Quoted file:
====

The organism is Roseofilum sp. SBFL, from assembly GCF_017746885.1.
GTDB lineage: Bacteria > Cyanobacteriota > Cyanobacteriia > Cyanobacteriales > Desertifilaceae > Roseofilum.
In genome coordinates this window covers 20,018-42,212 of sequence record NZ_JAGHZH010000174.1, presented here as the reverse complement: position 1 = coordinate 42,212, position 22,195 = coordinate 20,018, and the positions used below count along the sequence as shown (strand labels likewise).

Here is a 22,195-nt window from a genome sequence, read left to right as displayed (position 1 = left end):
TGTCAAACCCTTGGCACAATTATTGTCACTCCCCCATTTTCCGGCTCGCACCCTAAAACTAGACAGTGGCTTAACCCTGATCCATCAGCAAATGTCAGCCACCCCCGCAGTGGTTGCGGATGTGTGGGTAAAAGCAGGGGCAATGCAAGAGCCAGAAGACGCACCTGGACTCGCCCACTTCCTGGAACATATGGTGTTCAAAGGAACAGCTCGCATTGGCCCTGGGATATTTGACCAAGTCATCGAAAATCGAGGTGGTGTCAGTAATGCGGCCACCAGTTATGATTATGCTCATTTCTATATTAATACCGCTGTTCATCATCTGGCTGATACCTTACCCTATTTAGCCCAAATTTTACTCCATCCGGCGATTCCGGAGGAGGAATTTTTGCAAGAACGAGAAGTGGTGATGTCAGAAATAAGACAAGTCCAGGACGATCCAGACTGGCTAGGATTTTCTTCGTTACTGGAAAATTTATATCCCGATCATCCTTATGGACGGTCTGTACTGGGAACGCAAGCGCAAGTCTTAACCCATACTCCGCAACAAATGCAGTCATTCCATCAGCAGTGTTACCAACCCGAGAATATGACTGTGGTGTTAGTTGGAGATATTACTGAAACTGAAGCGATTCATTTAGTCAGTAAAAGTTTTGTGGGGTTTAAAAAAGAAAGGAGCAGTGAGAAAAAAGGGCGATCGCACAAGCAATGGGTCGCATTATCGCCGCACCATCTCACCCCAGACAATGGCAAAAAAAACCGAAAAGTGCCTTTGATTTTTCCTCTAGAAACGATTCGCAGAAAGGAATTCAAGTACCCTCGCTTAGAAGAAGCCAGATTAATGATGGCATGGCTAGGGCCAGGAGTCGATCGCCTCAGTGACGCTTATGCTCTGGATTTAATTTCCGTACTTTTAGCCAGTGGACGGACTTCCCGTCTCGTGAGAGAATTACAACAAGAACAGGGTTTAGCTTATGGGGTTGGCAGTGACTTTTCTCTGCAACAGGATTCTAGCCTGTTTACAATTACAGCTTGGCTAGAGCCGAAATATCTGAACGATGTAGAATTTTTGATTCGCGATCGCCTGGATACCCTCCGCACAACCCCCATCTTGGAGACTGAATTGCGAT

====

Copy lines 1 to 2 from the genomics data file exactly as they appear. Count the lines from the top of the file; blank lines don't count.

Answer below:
The organism is Roseofilum sp. SBFL, from assembly GCF_017746885.1.
GTDB lineage: Bacteria > Cyanobacteriota > Cyanobacteriia > Cyanobacteriales > Desertifilaceae > Roseofilum.